Will Senate Banking Committee Chairman Christopher Dodd, D-Conn., be seduced by the siren song of bipartisanship and allow the nation’s largest banks to gamble with what amounts to a taxpayer-paid insurance policy?
There was a somewhat encouraging word from Dodd at today’s banking committee hearing, featuring former Federal Reserve chairman and Obama administration economic adviser Paul A. Volcker, after earlier reports that Dodd is prepared to surrender a core provision of President Obama’s financial reform plan in order to woo Wall Street-friendly Republicans, particularly ranking minority member Richard Shelby, R-Ala.
Volcker defended his proposal that Congress build a legal wall separating traditional banking activities from proprietary trading. That wall would mean that financial institutions that engage in Wall Street trading activities would bear the full risk of those activities and could not lay claim to a taxpayer bailout to protect their Main Street banking operations.
Early in today’s hearing, Dodd said he “strongly supports” what’s come to be known as the “Volcker rule.” However, The Financial Times on Monday reported that Dodd “is likely to quietly drop or modify many of the recommendations in the Volcker rule to ensure Republican support for regulatory reform.” The FT quoted a Dodd staffer as saying, “Chris is retiring so he wants to end his career with an important regulatory reform bill and he wants to make the bill bipartisan. … He is not going to risk bipartisan support to make the White House happy.”
Or, for that matter, the majority of the American public, which overwhelmingly supports robust financial reform.
Near the end of the hearing, Dodd reiterated his general support for the administration’s proposals but warned that there is a limit to what the Senate can legislatively digest and on financial reform “we’re getting precariously close to it. … I don’t want to be in the position of doing nothing because we tried to do too much.”
In any event, what was evident at the hearing was that Senate Republicans for the most part ranged from skeptical to outright hostile to the idea of building firewalls around risky financial behavior that could endanger the financial system. Sen. Bob Corker, R-Tenn., asserted that during the 2008 financial meltdown, “no bank holding company failed due to proprietary trading.”
Perhaps technically true, but consider what Bloomberg wrote about Citigroup on January 22 when President Obama unveiled his financial reform proposals:
Citigroup had to get a $45 billion bailout after a record $28 billion 2008 loss that stemmed from subprime-mortgage- related “collateralized debt obligations” and other investments made at least partly to facilitate customer business. Last year, Citigroup generated at least $3.93 billion of revenue from principal investments, or about 5 percent of overall revenue, according to the bank’s financial statements. In 2008, it lost $22.6 billion in that area.
Demos recently examined the increased danger posed by the nation’s largest banks and their combined banking and trading operations. Bank of America was goaded into a shotgun marriage with Merrill Lynch in 2008 to keep the latter firm from going bankrupt; according to the Demos report, the effect is that trading profits in 2009 were three times higher than in 2008, and more significantly, a key measure of the overall riskiness of its portfolio increased by 68 percent over 2008. That same risk measurement also went up during 2009 at JPMorgan Chase.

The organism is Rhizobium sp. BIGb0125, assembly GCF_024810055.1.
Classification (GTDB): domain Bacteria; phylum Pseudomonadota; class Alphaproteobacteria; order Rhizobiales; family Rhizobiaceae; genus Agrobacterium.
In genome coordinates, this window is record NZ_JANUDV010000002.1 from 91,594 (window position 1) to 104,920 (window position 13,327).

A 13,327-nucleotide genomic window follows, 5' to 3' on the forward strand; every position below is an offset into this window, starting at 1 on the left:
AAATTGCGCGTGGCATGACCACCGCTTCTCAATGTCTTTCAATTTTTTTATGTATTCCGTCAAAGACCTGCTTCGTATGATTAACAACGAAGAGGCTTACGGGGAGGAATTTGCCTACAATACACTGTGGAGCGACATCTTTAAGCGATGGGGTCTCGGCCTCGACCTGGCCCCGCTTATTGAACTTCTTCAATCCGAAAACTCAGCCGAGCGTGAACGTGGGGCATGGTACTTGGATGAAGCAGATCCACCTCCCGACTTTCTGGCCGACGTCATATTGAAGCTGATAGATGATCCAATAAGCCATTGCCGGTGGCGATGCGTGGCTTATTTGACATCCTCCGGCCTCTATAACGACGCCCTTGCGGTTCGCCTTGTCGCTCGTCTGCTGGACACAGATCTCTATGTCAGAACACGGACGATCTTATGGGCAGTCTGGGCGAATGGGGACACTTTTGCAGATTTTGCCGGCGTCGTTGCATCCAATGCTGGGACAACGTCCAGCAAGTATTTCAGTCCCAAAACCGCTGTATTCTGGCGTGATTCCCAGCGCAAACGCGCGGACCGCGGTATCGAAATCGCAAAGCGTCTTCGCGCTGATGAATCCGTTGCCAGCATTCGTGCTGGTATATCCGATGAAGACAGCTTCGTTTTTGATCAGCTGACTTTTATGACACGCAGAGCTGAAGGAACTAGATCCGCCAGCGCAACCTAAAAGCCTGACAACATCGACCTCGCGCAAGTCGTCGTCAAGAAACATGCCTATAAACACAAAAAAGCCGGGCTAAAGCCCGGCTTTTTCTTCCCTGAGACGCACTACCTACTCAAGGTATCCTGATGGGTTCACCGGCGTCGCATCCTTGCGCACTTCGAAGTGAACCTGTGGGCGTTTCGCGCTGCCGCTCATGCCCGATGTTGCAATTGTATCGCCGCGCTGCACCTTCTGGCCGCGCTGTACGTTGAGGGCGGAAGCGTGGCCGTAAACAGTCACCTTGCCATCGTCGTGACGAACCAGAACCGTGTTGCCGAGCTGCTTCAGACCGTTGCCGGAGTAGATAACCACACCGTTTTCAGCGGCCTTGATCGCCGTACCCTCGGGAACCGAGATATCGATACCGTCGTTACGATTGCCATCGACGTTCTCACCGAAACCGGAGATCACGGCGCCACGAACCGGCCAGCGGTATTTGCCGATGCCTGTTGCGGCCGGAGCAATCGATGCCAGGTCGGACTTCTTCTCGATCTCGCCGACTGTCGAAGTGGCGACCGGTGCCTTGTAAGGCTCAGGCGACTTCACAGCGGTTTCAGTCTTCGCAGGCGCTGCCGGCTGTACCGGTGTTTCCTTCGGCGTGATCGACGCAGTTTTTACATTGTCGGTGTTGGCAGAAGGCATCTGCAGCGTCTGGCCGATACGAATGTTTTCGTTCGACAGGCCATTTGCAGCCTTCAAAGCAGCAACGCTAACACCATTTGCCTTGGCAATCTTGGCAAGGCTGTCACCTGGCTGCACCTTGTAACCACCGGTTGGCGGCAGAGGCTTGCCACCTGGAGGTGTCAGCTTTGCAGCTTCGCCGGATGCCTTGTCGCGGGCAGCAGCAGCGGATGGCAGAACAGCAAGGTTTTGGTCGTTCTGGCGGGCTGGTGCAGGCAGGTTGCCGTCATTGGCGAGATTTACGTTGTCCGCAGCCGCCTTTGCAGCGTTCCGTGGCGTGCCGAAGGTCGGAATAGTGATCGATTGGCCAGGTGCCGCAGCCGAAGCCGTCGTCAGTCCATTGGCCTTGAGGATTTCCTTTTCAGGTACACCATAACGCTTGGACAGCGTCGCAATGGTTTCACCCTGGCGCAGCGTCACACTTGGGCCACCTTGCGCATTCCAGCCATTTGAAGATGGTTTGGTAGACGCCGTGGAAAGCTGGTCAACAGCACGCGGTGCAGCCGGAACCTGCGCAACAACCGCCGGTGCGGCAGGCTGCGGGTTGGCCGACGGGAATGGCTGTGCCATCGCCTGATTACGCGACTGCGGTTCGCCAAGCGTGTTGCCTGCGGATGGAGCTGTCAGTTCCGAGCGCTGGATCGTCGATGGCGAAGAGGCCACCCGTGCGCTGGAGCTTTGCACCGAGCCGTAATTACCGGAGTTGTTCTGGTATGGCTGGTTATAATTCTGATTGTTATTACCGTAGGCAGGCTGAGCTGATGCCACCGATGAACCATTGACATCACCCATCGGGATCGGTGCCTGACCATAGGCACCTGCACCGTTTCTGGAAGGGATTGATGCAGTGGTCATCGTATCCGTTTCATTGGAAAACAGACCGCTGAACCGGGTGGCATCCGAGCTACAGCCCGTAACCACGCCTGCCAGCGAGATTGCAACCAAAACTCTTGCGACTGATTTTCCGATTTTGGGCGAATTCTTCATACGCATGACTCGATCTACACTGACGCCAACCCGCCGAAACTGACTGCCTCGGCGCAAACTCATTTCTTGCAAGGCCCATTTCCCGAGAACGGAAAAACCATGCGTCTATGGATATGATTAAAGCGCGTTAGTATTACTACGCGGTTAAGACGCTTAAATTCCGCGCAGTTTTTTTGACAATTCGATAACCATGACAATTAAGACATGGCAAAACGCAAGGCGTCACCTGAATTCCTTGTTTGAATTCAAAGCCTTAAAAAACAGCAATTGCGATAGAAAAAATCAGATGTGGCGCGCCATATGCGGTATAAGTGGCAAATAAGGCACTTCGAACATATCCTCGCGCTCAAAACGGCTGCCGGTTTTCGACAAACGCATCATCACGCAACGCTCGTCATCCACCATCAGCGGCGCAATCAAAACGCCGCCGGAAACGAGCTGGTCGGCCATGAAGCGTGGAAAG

Sen. Mike Johanns, R-Neb., asked Volcker “what was the evil” that would be addressed by the “Volcker rule.” Volcker replied, “Taxpayer support for speculative activity…I don’t want my taxpayer dollars supporting somebody else’s speculative activity. Simple as that.”
Johanns argued that the Volcker rule would not have prevented the AIG bailout or the collapse of the Lehman Brothers brokerage firm. Of course it wouldn’t have by itself, said Deputy Treasury Secretary Neal S. Wolin, who accompanied Volcker at the hearing; that’s why it is also important to act on financial reform provisions that would in effect force companies such as AIG to agree to a sort-of “living will” that would guide an orderly winding down of the company’s operations in a way that does minimal damage to the economy as a whole.
Today’s hearing displayed a committee split between Republicans resisting anything that goes beyond window dressing (with the possible exception of Sen. Jim Bunning, R-Ky., playing the role of the cantankerous populist on the committee) and Democrats whose questioning for the most part offered little in the way of forceful defenses of Volcker and the administration’s proposals.
Dodd, as chairman of the committee, needs to know this: This can’t be a choice between getting something done and getting something right. Taking away the too-big-to-fail umbrella from the Wall Street giants has to be a nonnegotiable principle. And while there is some agreement that in the real world of 21st-century finance separating banking activities from the Wall Street casino of speculation is not quite as simple as it sounds, still, as Volcker put it today, “every banker I speak with knows very well what ‘proprietary trading’ means and implies”—so complexity is not a legitimate excuse to not address the problem.
Dodd also at the end of the hearing seemed set the stage for preemptively laying the blame on the Obama White House for not communicating its proposals well and earlier in the process. But it is Dodd who has the option to rally Senate Democrats to embrace strong reform proposals—pushing back against the banking lobby, the Chamber of Commerce and the conservative obstructionists—or to settle for a lowest-common-denominator proposal that Democrats will call “reform” but Wall Street will prize as their license to do business as usual. It’s time to tell Dodd which way he should go.